In any right triangle, the square of hypothenuse is the sum of the squares of the two other sides (legs).

The reciprocal is also true : if in a triangle the sum of the squares of two sides equals the square of the 3rd, this triangle is a right triangle.

We can search for sides being integers,
that is x² + y² = z².

The smallest is 3² + 4² = 5² giving the "rope square"
in the problem.

Such "Pythagorean triples" were known by Babylonians, thousand years before Pythagora !

If x and y are both odd, x = 2m + 1, y = 2n + 1,
z² = x² + y² =4(m² + n² + m + n) + 2
can't be a square, as a square must be a multiple of 4, or a multiple of 4 plus 1.

Hence at least one of x or y is even : let x = 2m and then y and z have same parity.

x² = 4m² = z² - y² = (z + y)(z - y),
z + y and z - y being each even, let z + y = 2p and z - y = 2q,
y = p - q, z = p + q, m² = pq.
Let p = kr², q = k's² with k and k' square free.
kk' should be a square, hence k = k' and m = krs.

Then we must have :

x = 2krs
y = k(r² - s²) z = k(r² + s²) |

The solutions are said to be primitive if x,y and z have no commun divisor.

This requires k = 1, r and s of opposite parity
(else r² + s² and r² - s² would be even).

If p is a prime dividing both r and s, p divides r² and s²
hence x, y and z. So r and s must then be coprime.

Reciprocally (if r and s coprime) let p a prime dividing rs,
If it divides r then it doesn't divide s, hence neither r² + s²
nor r² - s²

Then GCD(x,y,z) = 1 if and only if :

k = 1, GCD(r,s) = 1, r and s of opposite parity |

If we vary r and s as said above, with r > s > 0,
every triple is given only once (prove that).

We can then easily get tables of Pythagorean triples.

**Note** :

Studying ternary quadratic forms gives another method to get all Pythagorean triples

Starting from the "trivial" solution X_{0} = (1,0,1),
and multiplying by each of the matrices

U = | (1,2,2) (2,1,2) (2,2,3) | V = | (-1,-2,-2) ( 2, 1, 2) ( 2, 2, 3) | W = | ( 1, 2, 2) (-2,-1,-2) ( 2, 2, 3) |

gives 3 new solutions. Multiplying each of these by U, V and W give 9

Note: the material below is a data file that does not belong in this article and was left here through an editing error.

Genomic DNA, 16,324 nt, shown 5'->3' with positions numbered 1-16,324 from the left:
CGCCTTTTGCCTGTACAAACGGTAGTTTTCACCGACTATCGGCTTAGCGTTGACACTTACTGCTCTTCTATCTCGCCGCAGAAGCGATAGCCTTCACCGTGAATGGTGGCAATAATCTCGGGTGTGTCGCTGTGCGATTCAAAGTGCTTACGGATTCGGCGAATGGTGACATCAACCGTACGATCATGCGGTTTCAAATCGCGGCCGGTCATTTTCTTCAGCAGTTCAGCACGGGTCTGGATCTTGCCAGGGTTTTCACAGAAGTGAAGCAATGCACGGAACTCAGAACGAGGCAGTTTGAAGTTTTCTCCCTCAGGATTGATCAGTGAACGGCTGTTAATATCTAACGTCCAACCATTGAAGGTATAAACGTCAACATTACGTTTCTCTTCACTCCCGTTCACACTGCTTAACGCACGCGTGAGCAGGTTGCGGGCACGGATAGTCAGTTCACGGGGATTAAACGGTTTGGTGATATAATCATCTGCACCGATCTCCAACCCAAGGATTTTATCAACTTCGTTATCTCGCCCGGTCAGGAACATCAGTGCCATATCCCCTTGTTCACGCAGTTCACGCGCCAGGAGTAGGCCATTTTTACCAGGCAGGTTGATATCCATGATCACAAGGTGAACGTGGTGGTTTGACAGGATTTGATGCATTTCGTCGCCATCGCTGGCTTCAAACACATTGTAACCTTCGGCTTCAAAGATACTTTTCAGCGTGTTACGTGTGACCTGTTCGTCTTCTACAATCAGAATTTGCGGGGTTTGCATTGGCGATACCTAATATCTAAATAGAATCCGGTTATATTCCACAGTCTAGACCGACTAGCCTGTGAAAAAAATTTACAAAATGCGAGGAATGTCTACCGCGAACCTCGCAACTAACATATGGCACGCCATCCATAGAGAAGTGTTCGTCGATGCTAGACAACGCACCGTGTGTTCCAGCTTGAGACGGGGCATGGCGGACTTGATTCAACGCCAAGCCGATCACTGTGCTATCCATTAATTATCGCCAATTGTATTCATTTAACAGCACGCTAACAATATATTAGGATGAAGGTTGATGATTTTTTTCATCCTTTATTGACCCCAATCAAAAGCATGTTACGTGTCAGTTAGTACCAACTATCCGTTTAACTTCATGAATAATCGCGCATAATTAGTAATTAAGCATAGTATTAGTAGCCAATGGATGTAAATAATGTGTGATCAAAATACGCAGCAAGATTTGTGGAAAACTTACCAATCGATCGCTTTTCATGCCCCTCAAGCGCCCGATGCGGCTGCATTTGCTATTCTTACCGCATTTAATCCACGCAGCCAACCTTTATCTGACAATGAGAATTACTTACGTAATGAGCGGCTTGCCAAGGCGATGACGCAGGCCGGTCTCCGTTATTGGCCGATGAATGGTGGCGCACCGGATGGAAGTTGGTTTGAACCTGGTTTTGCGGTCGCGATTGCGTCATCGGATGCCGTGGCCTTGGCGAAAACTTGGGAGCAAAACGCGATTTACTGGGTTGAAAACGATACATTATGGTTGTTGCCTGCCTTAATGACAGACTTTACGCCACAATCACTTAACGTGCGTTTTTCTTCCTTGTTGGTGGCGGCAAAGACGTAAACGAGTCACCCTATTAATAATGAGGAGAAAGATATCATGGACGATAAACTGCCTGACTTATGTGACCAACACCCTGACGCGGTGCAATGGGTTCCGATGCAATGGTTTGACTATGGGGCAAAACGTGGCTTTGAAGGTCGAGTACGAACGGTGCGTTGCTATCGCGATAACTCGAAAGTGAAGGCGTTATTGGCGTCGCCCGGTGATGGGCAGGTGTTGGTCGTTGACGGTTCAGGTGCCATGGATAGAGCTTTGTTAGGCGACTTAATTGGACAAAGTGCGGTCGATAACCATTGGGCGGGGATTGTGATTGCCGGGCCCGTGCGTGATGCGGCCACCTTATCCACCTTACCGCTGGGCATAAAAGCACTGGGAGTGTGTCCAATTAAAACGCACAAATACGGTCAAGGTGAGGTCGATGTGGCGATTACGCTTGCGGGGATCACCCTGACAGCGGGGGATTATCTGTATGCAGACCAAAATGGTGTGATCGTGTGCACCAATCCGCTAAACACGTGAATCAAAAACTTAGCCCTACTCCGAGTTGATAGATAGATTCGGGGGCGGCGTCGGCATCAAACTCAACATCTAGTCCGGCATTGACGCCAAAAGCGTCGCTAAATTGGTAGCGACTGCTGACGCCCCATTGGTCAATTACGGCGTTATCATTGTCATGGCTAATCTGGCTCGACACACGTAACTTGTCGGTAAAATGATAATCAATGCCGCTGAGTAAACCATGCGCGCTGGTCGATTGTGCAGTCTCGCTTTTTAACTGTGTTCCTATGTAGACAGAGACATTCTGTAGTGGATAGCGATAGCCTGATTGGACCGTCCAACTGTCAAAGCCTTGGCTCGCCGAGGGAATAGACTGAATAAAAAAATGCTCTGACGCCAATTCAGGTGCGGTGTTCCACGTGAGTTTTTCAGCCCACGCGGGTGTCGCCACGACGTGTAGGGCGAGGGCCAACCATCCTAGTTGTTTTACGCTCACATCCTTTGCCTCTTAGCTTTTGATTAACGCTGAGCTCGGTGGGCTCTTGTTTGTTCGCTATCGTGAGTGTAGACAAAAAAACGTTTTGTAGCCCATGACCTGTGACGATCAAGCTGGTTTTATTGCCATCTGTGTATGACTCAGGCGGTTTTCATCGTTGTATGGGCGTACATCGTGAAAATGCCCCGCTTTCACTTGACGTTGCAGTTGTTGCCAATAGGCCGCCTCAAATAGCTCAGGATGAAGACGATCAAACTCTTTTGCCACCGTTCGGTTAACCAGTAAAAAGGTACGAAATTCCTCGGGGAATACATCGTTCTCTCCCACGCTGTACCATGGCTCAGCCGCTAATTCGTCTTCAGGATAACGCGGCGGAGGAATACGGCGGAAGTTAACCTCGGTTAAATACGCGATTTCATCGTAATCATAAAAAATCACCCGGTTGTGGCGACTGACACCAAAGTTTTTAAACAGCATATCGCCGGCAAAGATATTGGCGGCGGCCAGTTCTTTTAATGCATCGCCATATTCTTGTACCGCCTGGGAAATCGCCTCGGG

new solutions etc...

The first step gives just (1,0,1)×U = (3,4,5) (X_{0}×V = X_{0}, X_{0}×W = X_{0}×U)

The next steps give :

(3,4,5)×U = (21,20,29) (3,4,5)×V = (15,8,17) (3,4,5)×W = (5,12,13)

then each one multiplied by U, V, W give :

(55,48,73), (45,28,53), (7,24,25)

(119,120,169), (77,36,85), (39,80,89)

(65,72,98), (35,12,37), (33,56,65)
and so on...

Roberts proved in 1977 that all primitive solutions are given by
(x,y,z) = (1,0,1)×L

where L is some product of U,V,W matrices.

- Find if a given number can be an hypothenuse of a right triangle with integer sides
- In case yes, in how many ways.
- How many Pythagorean triples with hypothenuse less than a given number.

z = k(r² + s²) with r > s > 0 should have a divisor which is a sum of two squares.

We can prove (Fermat-Girard theorem) that the only numbers which are sum of two squares are :

- Number 2
- Primes of the form 4k + 1
- Squares of primes of the form 4k + 3
- Product of those numbers

As we want r > s > 0, 2 = 1² + 1² is not suitable. A square of a prime a = 4k + 3 is sum of square only as a² + 0², and is not suitable either. Finally :

A number is the hypothenuse of a right triangle with integer sides if and only if it has at least one prime factor of the form 4k + 1. |

To count how many triples have this hypothenuse, we deal with the problem of decomposition into a sum of squares.

- Pythagorean triangles whose hypotenuse as well as the sum of the two legs are perfect squares.

Solution - Pythagorean triangles whose area is a square

Solution

Even more for primitive triangles :

If hypothenuse is not multiple of 5, area is multiple of 30 |